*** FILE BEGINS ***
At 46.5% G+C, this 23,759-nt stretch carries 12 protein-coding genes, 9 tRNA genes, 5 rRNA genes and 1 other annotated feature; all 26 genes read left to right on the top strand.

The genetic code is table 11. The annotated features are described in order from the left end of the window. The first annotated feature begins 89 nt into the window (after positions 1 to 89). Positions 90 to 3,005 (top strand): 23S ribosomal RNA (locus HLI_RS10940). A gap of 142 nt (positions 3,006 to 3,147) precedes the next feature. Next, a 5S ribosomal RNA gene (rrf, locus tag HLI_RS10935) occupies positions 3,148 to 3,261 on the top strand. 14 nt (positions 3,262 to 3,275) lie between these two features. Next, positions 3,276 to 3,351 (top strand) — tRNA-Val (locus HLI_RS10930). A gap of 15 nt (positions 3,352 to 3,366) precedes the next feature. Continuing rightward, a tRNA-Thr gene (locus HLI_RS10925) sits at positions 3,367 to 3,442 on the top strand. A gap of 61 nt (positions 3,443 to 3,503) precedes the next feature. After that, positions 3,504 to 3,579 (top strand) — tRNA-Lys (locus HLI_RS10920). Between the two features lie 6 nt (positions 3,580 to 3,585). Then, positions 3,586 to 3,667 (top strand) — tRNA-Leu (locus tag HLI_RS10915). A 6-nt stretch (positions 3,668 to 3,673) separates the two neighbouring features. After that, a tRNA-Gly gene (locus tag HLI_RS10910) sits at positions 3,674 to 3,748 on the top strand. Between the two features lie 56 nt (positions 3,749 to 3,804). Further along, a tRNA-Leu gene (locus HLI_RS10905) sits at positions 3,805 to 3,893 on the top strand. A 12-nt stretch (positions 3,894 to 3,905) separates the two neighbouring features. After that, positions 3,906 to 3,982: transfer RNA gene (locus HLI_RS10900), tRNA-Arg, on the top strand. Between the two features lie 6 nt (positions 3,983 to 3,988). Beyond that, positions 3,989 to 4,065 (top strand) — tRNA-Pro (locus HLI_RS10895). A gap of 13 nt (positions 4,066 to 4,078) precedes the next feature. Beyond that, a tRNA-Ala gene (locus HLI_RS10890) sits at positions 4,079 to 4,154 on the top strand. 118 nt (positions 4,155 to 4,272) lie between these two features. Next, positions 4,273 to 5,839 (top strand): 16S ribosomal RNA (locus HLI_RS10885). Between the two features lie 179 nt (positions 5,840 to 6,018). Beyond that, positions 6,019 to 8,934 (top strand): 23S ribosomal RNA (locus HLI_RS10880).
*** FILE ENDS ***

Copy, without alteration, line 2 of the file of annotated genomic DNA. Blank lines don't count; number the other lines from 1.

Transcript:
The genetic code is table 11. The annotated features are described in order from the left end of the window. The first annotated feature begins 89 nt into the window (after positions 1 to 89). Positions 90 to 3,005 (top strand): 23S ribosomal RNA (locus HLI_RS10940). A gap of 142 nt (positions 3,006 to 3,147) precedes the next feature. Next, a 5S ribosomal RNA gene (rrf, locus tag HLI_RS10935) occupies positions 3,148 to 3,261 on the top strand. 14 nt (positions 3,262 to 3,275) lie between these two features. Next, positions 3,276 to 3,351 (top strand) — tRNA-Val (locus HLI_RS10930). A gap of 15 nt (positions 3,352 to 3,366) precedes the next feature. Continuing rightward, a tRNA-Thr gene (locus HLI_RS10925) sits at positions 3,367 to 3,442 on the top strand. A gap of 61 nt (positions 3,443 to 3,503) precedes the next feature. After that, positions 3,504 to 3,579 (top strand) — tRNA-Lys (locus HLI_RS10920). Between the two features lie 6 nt (positions 3,580 to 3,585). Then, positions 3,586 to 3,667 (top strand) — tRNA-Leu (locus tag HLI_RS10915). A 6-nt stretch (positions 3,668 to 3,673) separates the two neighbouring features. After that, a tRNA-Gly gene (locus tag HLI_RS10910) sits at positions 3,674 to 3,748 on the top strand. Between the two features lie 56 nt (positions 3,749 to 3,804). Further along, a tRNA-Leu gene (locus HLI_RS10905) sits at positions 3,805 to 3,893 on the top strand. A 12-nt stretch (positions 3,894 to 3,905) separates the two neighbouring features. After that, positions 3,906 to 3,982: transfer RNA gene (locus HLI_RS10900), tRNA-Arg, on the top strand. Between the two features lie 6 nt (positions 3,983 to 3,988). Beyond that, positions 3,989 to 4,065 (top strand) — tRNA-Pro (locus HLI_RS10895). A gap of 13 nt (positions 4,066 to 4,078) precedes the next feature. Beyond that, a tRNA-Ala gene (locus HLI_RS10890) sits at positions 4,079 to 4,154 on the top strand. 118 nt (positions 4,155 to 4,272) lie between these two features. Next, positions 4,273 to 5,839 (top strand): 16S ribosomal RNA (locus HLI_RS10885). Between the two features lie 179 nt (positions 5,840 to 6,018). Beyond that, positions 6,019 to 8,934 (top strand): 23S ribosomal RNA (locus HLI_RS10880).